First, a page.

This is written from the fortunate position of, so far, not having contracted or been impacted by a loved one contracting COVID-19. Hence the only effects I’ve felt are the society-wide ones. Though, at this rate of spread, who knows how long that will last?
What’s jarring is how little my daily life has changed.
We’re supposed to be staying home, not going to work unless our work is essential, not going to restaurants, avoiding crowded places, keeping a six-foot buffer zone around us at all times, eyeing every oft-touched surface with suspicion, and carefully monitoring and dodging the secretions and airborne emissions of ourselves and others.
The pace of existence has slowed, its volume lowered, like we’re trying to creep past something without being noticed. We are spending money less freely because we’re not sure where more will come from, putting up supplies (if we can) because who knows when we’ll be able to get more.
For many people, this has been an experience of constriction. Their lives suddenly got much smaller and much scarier, and they’re trying to figure out how to cope with it.
You can see it in the anxiety that has people hoarding toilet paper and running to gun stores.
You can see it in the denialism that had spring breakers still crowding Florida beaches, pandemic be damned.
You can even see it in the way people are suddenly heading to public parks and paths (that have always been there!) near their houses to take advantage of one of the few approved activities that isn’t staying home or conducting essential business. Desperate to do something, people are doing plenty of the something allowed to them. How else to discharge all this anxious energy?
I’m more worried for you and for me now, but my daily life hasn’t changed much.
Before all this, I’d cycled through years of social anxiety that, at worst, kept me completely housebound and, at best, allowed for minimal and halting outings and interactions.
Forget friendships or social gatherings. For the most part, I stayed home, didn’t leave for work, prepared my own meals, designed and timed any necessary excursions around best practices of crowd avoidance, got anxious if not afforded at least 10 feet of personal space in all directions, distrusted commonly touched surfaces and the ability of others to adequately contain their secretions, and lived as though I were at all times trying to creep past something foreboding without being noticed.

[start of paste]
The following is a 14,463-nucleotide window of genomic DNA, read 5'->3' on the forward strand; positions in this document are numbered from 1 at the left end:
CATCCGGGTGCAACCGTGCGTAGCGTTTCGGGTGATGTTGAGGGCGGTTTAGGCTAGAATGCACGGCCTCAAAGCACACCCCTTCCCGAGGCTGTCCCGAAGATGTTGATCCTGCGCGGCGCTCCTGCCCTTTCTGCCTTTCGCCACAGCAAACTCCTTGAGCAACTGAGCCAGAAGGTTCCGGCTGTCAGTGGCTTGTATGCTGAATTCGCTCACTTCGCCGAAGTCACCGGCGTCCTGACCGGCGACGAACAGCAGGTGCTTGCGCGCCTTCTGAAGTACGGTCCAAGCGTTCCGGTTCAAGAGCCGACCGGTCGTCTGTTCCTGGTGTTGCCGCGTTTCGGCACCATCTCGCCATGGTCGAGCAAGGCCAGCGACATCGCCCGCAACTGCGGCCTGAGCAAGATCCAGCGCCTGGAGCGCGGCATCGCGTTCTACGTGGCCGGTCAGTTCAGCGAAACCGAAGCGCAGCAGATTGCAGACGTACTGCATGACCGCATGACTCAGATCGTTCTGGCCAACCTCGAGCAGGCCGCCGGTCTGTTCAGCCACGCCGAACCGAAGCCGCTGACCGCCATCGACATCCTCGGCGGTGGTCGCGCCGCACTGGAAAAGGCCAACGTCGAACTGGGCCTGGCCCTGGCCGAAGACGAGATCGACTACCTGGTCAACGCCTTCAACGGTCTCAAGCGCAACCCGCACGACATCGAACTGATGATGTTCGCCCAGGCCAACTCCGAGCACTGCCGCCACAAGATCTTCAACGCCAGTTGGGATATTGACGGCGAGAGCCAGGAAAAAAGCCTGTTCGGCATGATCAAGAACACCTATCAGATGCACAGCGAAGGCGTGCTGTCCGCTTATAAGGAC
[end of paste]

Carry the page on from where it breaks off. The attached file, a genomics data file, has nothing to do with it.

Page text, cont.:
This kind of living really cuts into one’s earning potential, I find, so I learned to economize and I satisfied my pared-down needs by straining the generosity and goodwill of others. (Thanks, Mom. Sorry, Mom.)
An average week entailed a low-stakes volunteer shift at an uncrowded place within walking distance of the house, a therapy appointment across town by bus, and a weekend grocery run at a non-busy time in a borrowed car. Other than that, I was home, except for when I’d walk the parks and paths around the house (they really are there all the time) for exercise and the feeling of having gotten outside and encountered life.
If I said more than “hello” to anyone outside the house on an average day, it was a lot. Strangers were potential vectors of judgment, chaos, and psychological contagion, not to be trusted. These were deep learnings from long ago, neural pathways reinforced day after day unless I was especially motivated and diligent about taking a different path by catching and reconsidering every automatic negative assumption.
At best, I could see my situation clearly enough to write about it from a comical or reflective remove, briefly inhabiting a better version of myself. But living from that better part of me? Living from that better part of me would always be a challenge.
Instead, I lived small.
So you can see how it’s possible that not much has changed in a day-to-day way.
The worry is greater, the stakes are higher, there is more distressing news to read from around the world, but the reality is (so far, in my case, knock on wood) much the same.
There are just more people in it with me now.
It has been eye-opening to see how constricting average, healthy people plucked out of other lives find an existence like mine to be. People are worried, helpless, stir-crazy. It’s eye-opening to think that that’s how constricting I might find an existence like mine to be, if I knew (or even ventured to think) that more were possible for me.
I’m more worried for you than for me. For me, much of this is normal.
Which, paradoxically, makes me worried for me.
Stay healthy, everyone. I require no more drama than I can generate internally.